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Argumentation and Identity in Maasai and Mongolian Land Disputes

Hahn, Allison (2014) Argumentation and Identity in Maasai and Mongolian Land Disputes. Doctoral Dissertation, University of Pittsburgh.

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Abstract

This dissertation explores the deliberative arguments stemming from protests by modern herding communities in Tanzania, Kenya, Mongolia, and China. In each case, I analyze four central argument frames – bounded land, movement-as-wandering, movement-as-otor, and disappearance – that have emerged as governments seek to settle and develop herding communities, and herders protest in support of their traditional lifestyles. The first case study, concerning the Maasai of Tanzania, investigates the ways Maasai communities confront and resist tourism at the borders of the Serengeti and Ngorongoro national parks. The second case study, addressing the Maasai of Kenya, examines the ways that Maasai communities are resisting land privatization near the Maasai Mara and how the associated controversy relates to the emergence of hate speech in modern Kenya. The third case study turns to Eurasia, concentrating on Mongolian herders and their interactions with the government’s conservation and mining programs. The fourth case study considers how Inner Mongolian herders have negotiated their relationship with the People’s Republic of China’s cultural and environmental policies to produce a diverse body of protest tactics. The argumentative dynamics in each case are elucidated through analysis of primary source material and published artifacts, supported by explanatory tools drawn from rhetorical theory. A concluding chapter connects common threads from the case studies to isolate implications for modern herding communities and generate fresh perspective on Deleuze and Guattari’s nomadology project.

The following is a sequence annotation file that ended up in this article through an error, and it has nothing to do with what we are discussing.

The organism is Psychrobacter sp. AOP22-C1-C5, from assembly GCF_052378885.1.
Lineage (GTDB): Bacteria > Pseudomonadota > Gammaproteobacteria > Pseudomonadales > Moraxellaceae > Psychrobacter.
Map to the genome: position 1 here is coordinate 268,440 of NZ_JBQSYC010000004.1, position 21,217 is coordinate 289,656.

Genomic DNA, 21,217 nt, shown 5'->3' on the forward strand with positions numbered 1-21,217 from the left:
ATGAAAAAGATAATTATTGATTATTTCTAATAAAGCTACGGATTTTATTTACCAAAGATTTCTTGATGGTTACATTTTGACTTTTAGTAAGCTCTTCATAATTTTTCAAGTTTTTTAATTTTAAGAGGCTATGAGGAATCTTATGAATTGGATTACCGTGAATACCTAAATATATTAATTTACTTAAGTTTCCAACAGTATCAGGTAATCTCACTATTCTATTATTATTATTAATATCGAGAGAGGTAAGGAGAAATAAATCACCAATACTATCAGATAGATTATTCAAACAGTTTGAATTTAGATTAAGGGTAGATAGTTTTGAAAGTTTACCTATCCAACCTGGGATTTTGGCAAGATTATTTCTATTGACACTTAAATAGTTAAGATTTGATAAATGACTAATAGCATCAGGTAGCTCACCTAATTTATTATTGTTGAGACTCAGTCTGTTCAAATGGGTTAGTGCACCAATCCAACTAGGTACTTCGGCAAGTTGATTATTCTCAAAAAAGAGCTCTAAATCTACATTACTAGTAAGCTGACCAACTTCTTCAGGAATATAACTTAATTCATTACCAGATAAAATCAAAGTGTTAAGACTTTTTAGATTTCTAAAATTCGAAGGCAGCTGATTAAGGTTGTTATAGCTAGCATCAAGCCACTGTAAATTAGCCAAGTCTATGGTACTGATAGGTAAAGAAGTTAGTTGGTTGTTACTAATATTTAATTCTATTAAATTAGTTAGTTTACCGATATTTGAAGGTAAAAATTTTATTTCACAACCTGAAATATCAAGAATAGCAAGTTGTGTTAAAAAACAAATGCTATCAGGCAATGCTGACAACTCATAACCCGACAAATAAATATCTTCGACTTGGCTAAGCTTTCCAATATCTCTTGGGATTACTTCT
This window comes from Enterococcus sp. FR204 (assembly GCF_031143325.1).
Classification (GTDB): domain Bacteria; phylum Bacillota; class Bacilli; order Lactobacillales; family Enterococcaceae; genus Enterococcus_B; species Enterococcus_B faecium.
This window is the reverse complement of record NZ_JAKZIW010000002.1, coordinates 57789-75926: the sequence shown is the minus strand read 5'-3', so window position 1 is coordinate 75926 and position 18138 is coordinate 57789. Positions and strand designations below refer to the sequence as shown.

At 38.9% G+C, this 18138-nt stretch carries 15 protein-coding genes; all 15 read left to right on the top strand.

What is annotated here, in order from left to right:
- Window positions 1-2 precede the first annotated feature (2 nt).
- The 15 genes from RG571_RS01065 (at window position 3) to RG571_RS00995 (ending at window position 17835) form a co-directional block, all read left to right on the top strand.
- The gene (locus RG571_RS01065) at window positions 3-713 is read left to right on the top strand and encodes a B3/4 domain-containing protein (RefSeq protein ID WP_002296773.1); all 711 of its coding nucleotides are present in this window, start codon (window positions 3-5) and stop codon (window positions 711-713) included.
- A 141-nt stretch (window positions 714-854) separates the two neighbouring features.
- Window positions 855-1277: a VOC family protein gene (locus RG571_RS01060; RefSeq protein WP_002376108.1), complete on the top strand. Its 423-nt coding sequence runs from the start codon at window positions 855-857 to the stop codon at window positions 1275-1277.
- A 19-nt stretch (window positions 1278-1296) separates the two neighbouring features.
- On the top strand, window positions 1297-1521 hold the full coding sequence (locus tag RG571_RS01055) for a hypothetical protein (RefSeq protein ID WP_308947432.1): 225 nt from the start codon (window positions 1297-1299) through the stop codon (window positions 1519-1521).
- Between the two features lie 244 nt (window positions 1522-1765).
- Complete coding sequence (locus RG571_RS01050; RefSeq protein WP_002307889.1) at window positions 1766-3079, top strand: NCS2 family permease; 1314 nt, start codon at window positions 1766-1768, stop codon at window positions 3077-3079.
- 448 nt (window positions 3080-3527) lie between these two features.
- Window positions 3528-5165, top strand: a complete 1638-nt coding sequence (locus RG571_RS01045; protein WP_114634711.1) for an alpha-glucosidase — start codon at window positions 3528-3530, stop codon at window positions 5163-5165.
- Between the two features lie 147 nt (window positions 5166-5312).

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Details

Item Type: University of Pittsburgh ETD
Status: Published
Creators/Authors:
CreatorsEmailPitt UsernameORCID
Hahn, Allisonahh8@pitt.eduAHH8
ETD Committee:
TitleMemberEmail AddressPitt UsernameORCID
Committee ChairMitchell, Gordon Rgordonm@pitt.eduGORDONM
Committee MemberOlson, Lesterolson@pitt.eduOLSON
Committee MemberKuchinskaya, Olgaokuchins@pitt.eduOKUCHINS
Committee MemberWhite, Harveyhlw@pitt.eduHLW
Date: 29 May 2014
Date Type: Publication
Defense Date: 8 April 2014
Approval Date: 29 May 2014
Submission Date: 17 April 2014
Access Restriction: 5 year -- Restrict access to University of Pittsburgh for a period of 5 years.
Number of Pages: 250
Institution: University of Pittsburgh
Schools and Programs: Dietrich School of Arts and Sciences > Communication: Rhetoric and Communication
Degree: PhD - Doctor of Philosophy
Thesis Type: Doctoral Dissertation
Refereed: Yes
Uncontrolled Keywords: Argument, Mongolia, China, Kenya, Tanzania, Herder, Nomad
Date Deposited: 29 May 2014 14:04
Last Modified: 15 Nov 2016 14:19
URI: http://d-scholarship.pitt.edu/id/eprint/21295

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